7. Continued liability regarding structural defects even after the conveyances in favour of allottees have been executed,
  8. Responsibility for obtaining the occupancy certificate and clearing all previous dues regarding the property until possession has been handed over,
  9. Provision of essential services on reasonable charges till the association of owners takes over the same,
  10. Assist in the formation of the association or society of owners,
  11. Compensate allottees who sustain any loss or damage by reason of any incorrect or false statement given in the advertisement, prospectus or model apartment etc.,
  12. Promoter may cancel an allotment only in terms of the respective agreement for sale,
  13. Promoters shall execute registered conveyance deeds and transfer the property free of encumbrances, and
  14. If the promoter is unable to deliver possession of an apartment in accordance with the terms of the agreement for sale and the allottee wishes to withdraw from the project, the promoter shall be liable on demand to return all the amounts received in respect of the concerned allottee along with prescribed interest and compensation.


The real estate regulations provide penalties for the contravention of its provisions. Some of the penalties provided by the RERA Act have been listed below:

  1. Penalty for non-registration: Failure to register a real estate project under Section 3 invites a penalty of up to ten per cent of the estimated cost of the project. On failure to pay such penalties, they shall be punishable with imprisonment for a period of up to three years and/or a further penalty of up to ten percent of the estimated cost of the project.
  2. Penalty for contravention of Section 4 (disclosures at the time of registration): If a promoter provides false information or otherwise contravenes the provisions of Section 4, they shall be liable to a penalty of up to five percent of the estimated cost of the project.
  3. Penalty for contravention of other provisions: If a promoter contravenes any other sections of the RERA Act, they shall be liable to a penalty of up to five percent of the estimated cost of the project.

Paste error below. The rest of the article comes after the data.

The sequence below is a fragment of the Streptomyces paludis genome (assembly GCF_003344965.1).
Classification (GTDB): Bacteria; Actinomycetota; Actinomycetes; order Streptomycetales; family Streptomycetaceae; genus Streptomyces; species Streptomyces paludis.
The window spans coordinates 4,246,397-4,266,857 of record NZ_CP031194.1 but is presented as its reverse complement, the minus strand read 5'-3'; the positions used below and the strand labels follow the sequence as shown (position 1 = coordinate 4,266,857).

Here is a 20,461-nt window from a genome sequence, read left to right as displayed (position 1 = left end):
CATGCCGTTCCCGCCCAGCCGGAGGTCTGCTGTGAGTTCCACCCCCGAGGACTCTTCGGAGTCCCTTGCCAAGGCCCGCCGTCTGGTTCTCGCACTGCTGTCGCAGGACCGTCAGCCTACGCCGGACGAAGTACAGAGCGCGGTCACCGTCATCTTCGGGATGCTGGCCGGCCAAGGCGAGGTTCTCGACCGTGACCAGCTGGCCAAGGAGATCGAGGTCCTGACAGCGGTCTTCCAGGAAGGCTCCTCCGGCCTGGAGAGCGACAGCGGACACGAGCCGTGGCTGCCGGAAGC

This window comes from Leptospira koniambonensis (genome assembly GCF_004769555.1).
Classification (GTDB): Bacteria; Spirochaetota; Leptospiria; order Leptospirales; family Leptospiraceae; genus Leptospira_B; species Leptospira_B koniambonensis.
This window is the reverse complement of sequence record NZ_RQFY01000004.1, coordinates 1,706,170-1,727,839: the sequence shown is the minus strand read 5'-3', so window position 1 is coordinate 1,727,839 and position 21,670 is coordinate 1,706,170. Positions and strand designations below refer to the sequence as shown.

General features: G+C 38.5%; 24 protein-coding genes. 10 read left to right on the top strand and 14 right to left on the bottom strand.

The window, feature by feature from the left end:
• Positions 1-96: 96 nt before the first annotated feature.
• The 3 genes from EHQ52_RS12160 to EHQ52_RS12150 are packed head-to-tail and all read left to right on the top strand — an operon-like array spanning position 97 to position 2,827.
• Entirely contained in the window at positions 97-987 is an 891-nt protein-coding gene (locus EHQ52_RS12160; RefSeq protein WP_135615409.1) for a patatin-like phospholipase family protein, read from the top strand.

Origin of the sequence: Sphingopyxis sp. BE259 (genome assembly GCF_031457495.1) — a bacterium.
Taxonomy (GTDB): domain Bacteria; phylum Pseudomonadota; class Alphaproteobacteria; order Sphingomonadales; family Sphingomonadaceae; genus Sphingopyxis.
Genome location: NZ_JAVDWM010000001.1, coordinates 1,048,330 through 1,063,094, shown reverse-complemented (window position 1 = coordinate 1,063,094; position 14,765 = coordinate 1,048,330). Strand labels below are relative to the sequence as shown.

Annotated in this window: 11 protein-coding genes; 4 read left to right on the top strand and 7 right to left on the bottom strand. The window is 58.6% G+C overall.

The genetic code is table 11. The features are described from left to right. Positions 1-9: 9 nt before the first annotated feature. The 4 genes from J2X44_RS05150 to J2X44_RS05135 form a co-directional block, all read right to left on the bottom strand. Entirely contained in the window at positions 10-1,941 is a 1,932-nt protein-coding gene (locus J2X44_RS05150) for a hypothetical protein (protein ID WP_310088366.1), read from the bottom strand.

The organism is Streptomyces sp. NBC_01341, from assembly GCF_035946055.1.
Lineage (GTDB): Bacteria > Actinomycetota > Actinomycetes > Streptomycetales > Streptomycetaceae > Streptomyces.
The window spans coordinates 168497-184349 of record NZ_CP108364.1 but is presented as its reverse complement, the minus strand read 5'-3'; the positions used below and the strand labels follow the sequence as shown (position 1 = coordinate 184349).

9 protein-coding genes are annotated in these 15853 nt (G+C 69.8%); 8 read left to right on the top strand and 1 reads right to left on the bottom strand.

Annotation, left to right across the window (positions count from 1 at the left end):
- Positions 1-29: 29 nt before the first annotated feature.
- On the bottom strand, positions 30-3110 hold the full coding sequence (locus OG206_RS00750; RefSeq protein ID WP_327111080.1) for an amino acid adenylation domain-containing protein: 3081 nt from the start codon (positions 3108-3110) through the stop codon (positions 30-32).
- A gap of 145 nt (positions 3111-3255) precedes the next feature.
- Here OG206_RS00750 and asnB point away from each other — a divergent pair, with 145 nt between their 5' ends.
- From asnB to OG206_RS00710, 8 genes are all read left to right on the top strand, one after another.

The RERA Act brings in a much-needed regulatory framework in order to protect the interests of the allottees. Developers can no longer exploit their dominant positions to impose unfair one-sided contracts on their customers. Allottees now have a system to verify the information provided to them by builders, as well as check their previous track records in order to make an informed choice. Continuous disclosure obligations and protection of allottees who wish to withdraw from delayed projects provide both the customers with a convenient exit option as well as an incentive for the builders to meet their own promises.

The penalties for contravention provide teeth to the legislation. Further, the real estate regulatory authority in India(RERA India) provides a specialised forum for the redressal of disputes avoids confusion as to the multiplicity of forums as well as provides for expert and speedy adjudication.


Is GST Required for RERA Registration?

RERA does not require any GST number for properties which have been completed or where a completion or occupation certificate has already been obtained. GST compliances are necessary only for the – completion of projects.

How is an area of property calculated under RERA?

The area of property under RERA is calculated using the method of Carpet area which lays down standard formulas for the calculation of area using uniform parameters.

Is RERA Registration compulsory?

Yes, RERA Registration by promoters is mandatory in nature.